CliftonStrengths bolsters individual self-awareness through its assessment results. Teams with members who have high self-awareness are more likely to perform well, make good collective decisions, and handle conflicts in an effective manner. In addition, self-awareness often leads to enhanced self-development (i.e., team members who recognize their areas of opportunity can now take proactive steps to maximize these strengths as well as “shore up” their weak points).

     

    2. Insights from the assessment can help you build a more balanced team.

    It is no secret that top-performing teams contain a well-balanced mixture of strengths. For instance, you will need team members that have the energy to execute decisions and tasks, those that are skilled at relationship building and communication, and others that consider the long-term strategy.

    All these talents are needed for strong team performance, and they all need to be in proper proportion to one another. Having your employees take the CliftonStrengths assessment can help you build new teams (and adjust old ones) to achieve this balance.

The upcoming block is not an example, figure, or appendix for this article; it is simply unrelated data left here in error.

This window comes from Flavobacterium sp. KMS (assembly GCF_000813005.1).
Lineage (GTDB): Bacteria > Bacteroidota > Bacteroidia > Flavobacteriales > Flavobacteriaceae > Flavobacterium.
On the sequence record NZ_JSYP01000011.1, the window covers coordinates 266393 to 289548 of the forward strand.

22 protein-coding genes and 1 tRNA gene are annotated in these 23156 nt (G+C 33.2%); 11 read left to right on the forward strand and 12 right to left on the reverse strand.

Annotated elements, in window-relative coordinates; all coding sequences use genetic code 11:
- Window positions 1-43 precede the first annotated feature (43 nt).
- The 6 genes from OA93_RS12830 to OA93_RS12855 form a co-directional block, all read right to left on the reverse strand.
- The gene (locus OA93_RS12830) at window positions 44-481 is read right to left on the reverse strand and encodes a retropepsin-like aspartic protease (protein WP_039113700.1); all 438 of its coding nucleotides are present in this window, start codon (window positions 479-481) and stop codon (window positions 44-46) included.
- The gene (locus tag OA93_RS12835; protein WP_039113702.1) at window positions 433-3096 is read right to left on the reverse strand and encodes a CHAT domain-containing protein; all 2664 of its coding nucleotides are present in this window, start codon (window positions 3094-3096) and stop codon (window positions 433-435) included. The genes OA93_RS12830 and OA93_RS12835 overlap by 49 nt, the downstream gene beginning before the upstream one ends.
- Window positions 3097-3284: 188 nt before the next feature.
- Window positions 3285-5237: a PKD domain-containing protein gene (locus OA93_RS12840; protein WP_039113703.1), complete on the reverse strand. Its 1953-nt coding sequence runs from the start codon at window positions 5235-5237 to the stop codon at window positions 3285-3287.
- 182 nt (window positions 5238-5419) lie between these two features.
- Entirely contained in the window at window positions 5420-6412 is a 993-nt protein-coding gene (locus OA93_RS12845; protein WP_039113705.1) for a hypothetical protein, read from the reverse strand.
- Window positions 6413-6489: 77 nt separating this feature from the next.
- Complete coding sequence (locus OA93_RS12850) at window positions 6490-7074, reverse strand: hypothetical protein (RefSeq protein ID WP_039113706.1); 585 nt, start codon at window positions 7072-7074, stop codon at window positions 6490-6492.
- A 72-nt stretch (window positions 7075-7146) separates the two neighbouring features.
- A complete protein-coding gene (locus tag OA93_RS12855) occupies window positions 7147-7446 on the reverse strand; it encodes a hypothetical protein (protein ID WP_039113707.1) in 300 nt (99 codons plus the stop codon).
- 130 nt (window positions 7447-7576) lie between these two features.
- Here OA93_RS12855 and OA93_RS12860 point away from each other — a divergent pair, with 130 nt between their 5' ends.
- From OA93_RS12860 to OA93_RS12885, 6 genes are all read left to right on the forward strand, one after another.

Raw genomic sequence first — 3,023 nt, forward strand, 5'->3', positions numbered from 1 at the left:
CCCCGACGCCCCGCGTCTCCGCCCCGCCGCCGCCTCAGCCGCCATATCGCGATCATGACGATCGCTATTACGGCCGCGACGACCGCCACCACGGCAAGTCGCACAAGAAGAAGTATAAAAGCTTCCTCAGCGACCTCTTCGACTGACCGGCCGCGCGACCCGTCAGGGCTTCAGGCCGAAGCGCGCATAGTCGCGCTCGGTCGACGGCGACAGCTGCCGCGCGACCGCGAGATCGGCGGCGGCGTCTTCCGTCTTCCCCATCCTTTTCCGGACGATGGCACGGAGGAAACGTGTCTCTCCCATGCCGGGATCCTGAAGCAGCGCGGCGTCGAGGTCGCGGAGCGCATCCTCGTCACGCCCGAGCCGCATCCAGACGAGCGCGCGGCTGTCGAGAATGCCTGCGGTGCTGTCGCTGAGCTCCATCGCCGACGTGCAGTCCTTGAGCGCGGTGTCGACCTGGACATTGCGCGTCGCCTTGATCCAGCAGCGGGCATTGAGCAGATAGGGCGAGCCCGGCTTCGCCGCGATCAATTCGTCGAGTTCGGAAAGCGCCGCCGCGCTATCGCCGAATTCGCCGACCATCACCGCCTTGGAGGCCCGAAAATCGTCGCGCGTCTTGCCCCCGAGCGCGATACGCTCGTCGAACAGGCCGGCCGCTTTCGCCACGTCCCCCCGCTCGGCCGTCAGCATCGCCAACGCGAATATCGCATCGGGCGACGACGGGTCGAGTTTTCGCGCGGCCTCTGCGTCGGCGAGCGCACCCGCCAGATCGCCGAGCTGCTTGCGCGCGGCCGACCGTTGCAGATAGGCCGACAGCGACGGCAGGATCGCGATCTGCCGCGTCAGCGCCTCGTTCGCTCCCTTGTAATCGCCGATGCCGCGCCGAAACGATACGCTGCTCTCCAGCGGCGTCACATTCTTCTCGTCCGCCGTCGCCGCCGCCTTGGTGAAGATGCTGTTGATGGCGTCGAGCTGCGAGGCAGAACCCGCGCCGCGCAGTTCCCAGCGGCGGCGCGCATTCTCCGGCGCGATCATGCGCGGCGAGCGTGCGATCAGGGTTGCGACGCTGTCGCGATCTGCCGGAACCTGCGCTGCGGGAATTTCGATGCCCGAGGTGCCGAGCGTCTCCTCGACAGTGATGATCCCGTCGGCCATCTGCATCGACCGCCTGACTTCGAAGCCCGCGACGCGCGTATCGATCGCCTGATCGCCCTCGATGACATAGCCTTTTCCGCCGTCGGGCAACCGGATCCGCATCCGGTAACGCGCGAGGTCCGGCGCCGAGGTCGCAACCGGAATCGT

3. Shared language leads to more effective and positive communication.

    Language has been described as “the fundamental currency for any relationship.” This certainly holds true in the workplace. A language “disconnect” between team members can result in misunderstandings and the loss of direction and momentum.

    The CliftonStrengths assessment enables teams to have open and honest discussions around strengths and challenge areas. It also provides a common vocabulary that all team members can utilize during such discussions. This “shared language” can minimize or eliminate confusion, and at the same time, give managers and employees the tools to frame critical feedback in tactful, positive terms. The outcome will be a tighter, more cohesive unit.

     

    4. The right people in the right roles = maximum team performance.

    The CliftonStrengths assessment allows you to link personality strengths with performance outcomes. Assigning a team member to an ill-fitting role may be setting him or her up for failure. In contrast, the assessment enables you to determine which employees would be best suited for specific positions within the team structure.